Different qualities are needed to operate weapon systems and combat effective in the brutal closing with the enemy. Its the same in any military. The destruction that war causes is not just on the battlefield what it does to combatants has cascading effects when they return to society. It is beneficial to limit combat exposure to certain groups of men in this modern world as one hopes they will return to society. Its hard for a wife to learn she can no longer sleep by her husband because he might harm her in those seconds between sleeping and waking. Some men desire combat. In the USA they join the Marines. In Russia they join Wagner. Wagner also recruits from prisons. Prison is a very strict society-men living with men in close quarters and exposure to violence. If you can survive that you have a good background to incorporate in a military unit. They dont select the most anti social they select those with qualities that allow them integration into a military society and a tolerance for exposure to violence. Wagner is a hybrid. I believe it to be somewhat different than the western hybrids such as blackwater. You wouldnt use black water for brutal close quarters.

      Generally the conflict is painted as polarized. Russia the agressor by one side and USA and its nationalists by the other. In real life things are gray. There are truths to both sides.

      The losers are the people of Ukraine. What a fantastic country! What potential it had!

      Ultimately all involved may lose. The USA continues its military spending dollar destruction. Russia loses precious resources on military efforts. And the strategic nuclear exchange. All people lose.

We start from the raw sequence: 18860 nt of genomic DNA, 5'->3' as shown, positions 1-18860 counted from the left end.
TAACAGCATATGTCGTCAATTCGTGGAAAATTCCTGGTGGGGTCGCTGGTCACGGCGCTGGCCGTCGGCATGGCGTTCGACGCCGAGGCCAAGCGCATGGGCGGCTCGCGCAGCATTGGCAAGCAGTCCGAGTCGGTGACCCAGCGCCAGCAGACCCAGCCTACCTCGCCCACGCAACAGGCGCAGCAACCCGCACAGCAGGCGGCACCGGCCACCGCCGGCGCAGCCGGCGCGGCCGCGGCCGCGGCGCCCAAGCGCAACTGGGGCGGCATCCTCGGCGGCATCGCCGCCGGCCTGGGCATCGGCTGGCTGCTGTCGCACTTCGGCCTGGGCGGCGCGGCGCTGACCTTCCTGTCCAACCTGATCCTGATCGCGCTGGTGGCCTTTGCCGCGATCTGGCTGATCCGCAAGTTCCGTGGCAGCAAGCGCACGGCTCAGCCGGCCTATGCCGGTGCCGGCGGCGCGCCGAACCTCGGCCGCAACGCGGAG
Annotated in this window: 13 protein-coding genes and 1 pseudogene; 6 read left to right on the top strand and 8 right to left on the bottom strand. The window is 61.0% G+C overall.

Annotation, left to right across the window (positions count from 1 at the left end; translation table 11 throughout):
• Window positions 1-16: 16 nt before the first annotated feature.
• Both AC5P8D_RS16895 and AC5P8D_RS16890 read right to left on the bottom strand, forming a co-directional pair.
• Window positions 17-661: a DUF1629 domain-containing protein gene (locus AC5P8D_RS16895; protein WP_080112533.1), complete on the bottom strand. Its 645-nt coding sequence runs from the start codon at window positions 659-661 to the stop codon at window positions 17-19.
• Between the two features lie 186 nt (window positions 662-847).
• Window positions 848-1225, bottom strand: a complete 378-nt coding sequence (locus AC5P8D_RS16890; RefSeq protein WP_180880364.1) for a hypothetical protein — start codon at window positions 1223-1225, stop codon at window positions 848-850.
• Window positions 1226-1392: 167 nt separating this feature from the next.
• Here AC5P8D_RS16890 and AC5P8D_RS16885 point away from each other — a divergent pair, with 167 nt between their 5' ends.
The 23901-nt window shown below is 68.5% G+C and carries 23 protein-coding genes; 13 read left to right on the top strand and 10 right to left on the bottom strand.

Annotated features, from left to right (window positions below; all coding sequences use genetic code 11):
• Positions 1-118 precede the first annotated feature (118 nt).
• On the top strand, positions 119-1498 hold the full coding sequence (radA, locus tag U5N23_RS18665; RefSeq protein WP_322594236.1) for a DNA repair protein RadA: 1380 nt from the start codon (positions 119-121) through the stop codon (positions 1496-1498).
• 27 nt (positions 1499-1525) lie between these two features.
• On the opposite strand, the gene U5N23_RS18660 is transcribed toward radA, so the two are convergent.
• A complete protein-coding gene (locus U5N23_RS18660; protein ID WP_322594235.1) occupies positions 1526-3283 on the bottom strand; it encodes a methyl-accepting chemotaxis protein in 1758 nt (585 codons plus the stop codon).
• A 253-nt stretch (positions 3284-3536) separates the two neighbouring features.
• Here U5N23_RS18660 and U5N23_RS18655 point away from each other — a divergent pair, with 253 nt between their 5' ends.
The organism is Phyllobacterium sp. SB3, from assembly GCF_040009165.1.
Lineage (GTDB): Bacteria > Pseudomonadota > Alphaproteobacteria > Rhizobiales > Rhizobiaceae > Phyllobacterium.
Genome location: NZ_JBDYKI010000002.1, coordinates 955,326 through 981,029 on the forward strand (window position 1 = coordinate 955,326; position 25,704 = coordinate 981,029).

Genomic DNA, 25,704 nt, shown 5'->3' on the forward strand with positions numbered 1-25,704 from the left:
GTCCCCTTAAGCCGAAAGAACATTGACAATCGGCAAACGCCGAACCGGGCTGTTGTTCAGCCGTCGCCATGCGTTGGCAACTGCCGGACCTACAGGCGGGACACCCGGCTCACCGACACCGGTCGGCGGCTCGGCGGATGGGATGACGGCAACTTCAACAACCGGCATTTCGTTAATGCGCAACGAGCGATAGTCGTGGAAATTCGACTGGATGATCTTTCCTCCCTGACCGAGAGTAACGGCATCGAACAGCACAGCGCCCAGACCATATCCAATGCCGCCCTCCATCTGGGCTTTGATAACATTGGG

The big winner on a downward scale is China. Including strategic nuclear exchange. Russia and CCP China are incompatible in the long run and they both know it. Christian country vs Communist country. This is why the USA would be welcomed into the new economic associations growing. None of this is written in stone. Middle ground can be found. USA can change. CCP can change. Russia was quite willing to change as demonstrated by its liberal accommodation of the EU. Should the USA fade not burnout (not going to happen) Russia will be able to find middle ground with Russia. China not being the stupid shortsighted USA state department will not intervene directly in Russia but Russia will fade away.

      Change requires participation not domination and that seems directly contrary to the USA organism operating principle. Organisms that can not adapt perish.

      The primary characteristic of fascism is always war. Whether the mask is blue or red makes no difference.

      None the less there are facts. Biden started converting Ukraine to a personal as well as elite play pen as vice president. His “assignment” and by his own account below quite enjoyable. The unfortunate extensive corruption in Ukraine as well as the significant but minority anti slav sentiment made it ideal. A baron in the wild wild west.